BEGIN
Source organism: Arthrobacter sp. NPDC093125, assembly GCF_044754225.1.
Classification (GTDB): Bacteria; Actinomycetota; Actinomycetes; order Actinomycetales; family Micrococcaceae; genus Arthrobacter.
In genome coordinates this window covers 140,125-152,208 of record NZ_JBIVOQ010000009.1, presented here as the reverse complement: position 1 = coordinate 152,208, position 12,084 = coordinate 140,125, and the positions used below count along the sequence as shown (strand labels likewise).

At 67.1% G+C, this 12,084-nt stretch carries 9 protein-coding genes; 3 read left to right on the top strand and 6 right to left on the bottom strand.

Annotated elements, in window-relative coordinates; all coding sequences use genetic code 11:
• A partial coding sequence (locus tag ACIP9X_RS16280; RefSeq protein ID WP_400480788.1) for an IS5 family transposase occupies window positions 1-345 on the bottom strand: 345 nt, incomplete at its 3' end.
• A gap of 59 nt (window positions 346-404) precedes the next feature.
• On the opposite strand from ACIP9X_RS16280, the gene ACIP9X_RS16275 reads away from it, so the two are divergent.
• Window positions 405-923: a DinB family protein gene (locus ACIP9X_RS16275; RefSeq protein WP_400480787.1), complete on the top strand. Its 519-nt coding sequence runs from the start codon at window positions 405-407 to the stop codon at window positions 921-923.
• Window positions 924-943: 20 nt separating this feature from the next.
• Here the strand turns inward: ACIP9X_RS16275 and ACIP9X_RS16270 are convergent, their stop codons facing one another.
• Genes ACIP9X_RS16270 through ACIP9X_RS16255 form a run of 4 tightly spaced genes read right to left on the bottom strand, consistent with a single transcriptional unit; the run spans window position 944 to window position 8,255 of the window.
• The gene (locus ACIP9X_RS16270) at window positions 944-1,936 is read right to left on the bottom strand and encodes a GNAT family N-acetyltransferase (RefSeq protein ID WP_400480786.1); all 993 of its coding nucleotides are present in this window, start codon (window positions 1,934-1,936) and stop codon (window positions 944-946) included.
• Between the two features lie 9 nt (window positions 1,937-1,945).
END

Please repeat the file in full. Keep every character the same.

Source organism: Arthrobacter sp. NPDC093125, assembly GCF_044754225.1.
Classification (GTDB): Bacteria; Actinomycetota; Actinomycetes; order Actinomycetales; family Micrococcaceae; genus Arthrobacter.
In genome coordinates this window covers 140,125-152,208 of record NZ_JBIVOQ010000009.1, presented here as the reverse complement: position 1 = coordinate 152,208, position 12,084 = coordinate 140,125, and the positions used below count along the sequence as shown (strand labels likewise).

At 67.1% G+C, this 12,084-nt stretch carries 9 protein-coding genes; 3 read left to right on the top strand and 6 right to left on the bottom strand.

Annotated elements, in window-relative coordinates; all coding sequences use genetic code 11:
• A partial coding sequence (locus tag ACIP9X_RS16280; RefSeq protein ID WP_400480788.1) for an IS5 family transposase occupies window positions 1-345 on the bottom strand: 345 nt, incomplete at its 3' end.
• A gap of 59 nt (window positions 346-404) precedes the next feature.
• On the opposite strand from ACIP9X_RS16280, the gene ACIP9X_RS16275 reads away from it, so the two are divergent.
• Window positions 405-923: a DinB family protein gene (locus ACIP9X_RS16275; RefSeq protein WP_400480787.1), complete on the top strand. Its 519-nt coding sequence runs from the start codon at window positions 405-407 to the stop codon at window positions 921-923.
• Window positions 924-943: 20 nt separating this feature from the next.
• Here the strand turns inward: ACIP9X_RS16275 and ACIP9X_RS16270 are convergent, their stop codons facing one another.
• Genes ACIP9X_RS16270 through ACIP9X_RS16255 form a run of 4 tightly spaced genes read right to left on the bottom strand, consistent with a single transcriptional unit; the run spans window position 944 to window position 8,255 of the window.
• The gene (locus ACIP9X_RS16270) at window positions 944-1,936 is read right to left on the bottom strand and encodes a GNAT family N-acetyltransferase (RefSeq protein ID WP_400480786.1); all 993 of its coding nucleotides are present in this window, start codon (window positions 1,934-1,936) and stop codon (window positions 944-946) included.
• Between the two features lie 9 nt (window positions 1,937-1,945).